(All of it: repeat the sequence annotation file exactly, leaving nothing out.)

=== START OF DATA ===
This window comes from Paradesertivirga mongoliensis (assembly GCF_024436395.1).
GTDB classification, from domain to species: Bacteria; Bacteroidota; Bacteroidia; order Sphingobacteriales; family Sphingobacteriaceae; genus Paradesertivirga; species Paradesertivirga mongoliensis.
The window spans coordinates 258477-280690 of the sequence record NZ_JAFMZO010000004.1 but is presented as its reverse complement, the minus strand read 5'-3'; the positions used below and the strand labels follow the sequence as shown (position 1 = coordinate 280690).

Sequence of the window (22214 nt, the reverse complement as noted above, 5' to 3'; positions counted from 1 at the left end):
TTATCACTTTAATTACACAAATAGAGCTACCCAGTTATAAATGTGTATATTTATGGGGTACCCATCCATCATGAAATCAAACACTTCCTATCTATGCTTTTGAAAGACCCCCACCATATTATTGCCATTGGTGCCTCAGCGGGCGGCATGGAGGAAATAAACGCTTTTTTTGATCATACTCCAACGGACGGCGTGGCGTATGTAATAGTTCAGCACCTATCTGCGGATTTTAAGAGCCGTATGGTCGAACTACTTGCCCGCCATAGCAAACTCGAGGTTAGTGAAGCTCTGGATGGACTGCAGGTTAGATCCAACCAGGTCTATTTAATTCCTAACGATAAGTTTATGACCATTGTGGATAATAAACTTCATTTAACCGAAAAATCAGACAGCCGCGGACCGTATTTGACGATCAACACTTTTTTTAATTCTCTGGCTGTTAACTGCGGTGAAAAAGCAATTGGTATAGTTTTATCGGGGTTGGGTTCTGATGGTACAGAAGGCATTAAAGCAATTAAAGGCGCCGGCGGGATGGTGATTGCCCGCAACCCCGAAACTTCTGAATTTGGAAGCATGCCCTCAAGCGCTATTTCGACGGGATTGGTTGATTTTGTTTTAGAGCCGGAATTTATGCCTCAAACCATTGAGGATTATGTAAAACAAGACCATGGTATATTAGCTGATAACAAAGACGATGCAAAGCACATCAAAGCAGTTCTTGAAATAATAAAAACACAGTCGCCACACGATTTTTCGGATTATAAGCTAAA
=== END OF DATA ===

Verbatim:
This window comes from Paradesertivirga mongoliensis (assembly GCF_024436395.1).
GTDB classification, from domain to species: Bacteria; Bacteroidota; Bacteroidia; order Sphingobacteriales; family Sphingobacteriaceae; genus Paradesertivirga; species Paradesertivirga mongoliensis.
The window spans coordinates 258477-280690 of the sequence record NZ_JAFMZO010000004.1 but is presented as its reverse complement, the minus strand read 5'-3'; the positions used below and the strand labels follow the sequence as shown (position 1 = coordinate 280690).

Sequence of the window (22214 nt, the reverse complement as noted above, 5' to 3'; positions counted from 1 at the left end):
TTATCACTTTAATTACACAAATAGAGCTACCCAGTTATAAATGTGTATATTTATGGGGTACCCATCCATCATGAAATCAAACACTTCCTATCTATGCTTTTGAAAGACCCCCACCATATTATTGCCATTGGTGCCTCAGCGGGCGGCATGGAGGAAATAAACGCTTTTTTTGATCATACTCCAACGGACGGCGTGGCGTATGTAATAGTTCAGCACCTATCTGCGGATTTTAAGAGCCGTATGGTCGAACTACTTGCCCGCCATAGCAAACTCGAGGTTAGTGAAGCTCTGGATGGACTGCAGGTTAGATCCAACCAGGTCTATTTAATTCCTAACGATAAGTTTATGACCATTGTGGATAATAAACTTCATTTAACCGAAAAATCAGACAGCCGCGGACCGTATTTGACGATCAACACTTTTTTTAATTCTCTGGCTGTTAACTGCGGTGAAAAAGCAATTGGTATAGTTTTATCGGGGTTGGGTTCTGATGGTACAGAAGGCATTAAAGCAATTAAAGGCGCCGGCGGGATGGTGATTGCCCGCAACCCCGAAACTTCTGAATTTGGAAGCATGCCCTCAAGCGCTATTTCGACGGGATTGGTTGATTTTGTTTTAGAGCCGGAATTTATGCCTCAAACCATTGAGGATTATGTAAAACAAGACCATGGTATATTAGCTGATAACAAAGACGATGCAAAGCACATCAAAGCAGTTCTTGAAATAATAAAAACACAGTCGCCACACGATTTTTCGGATTATAAGCTAAA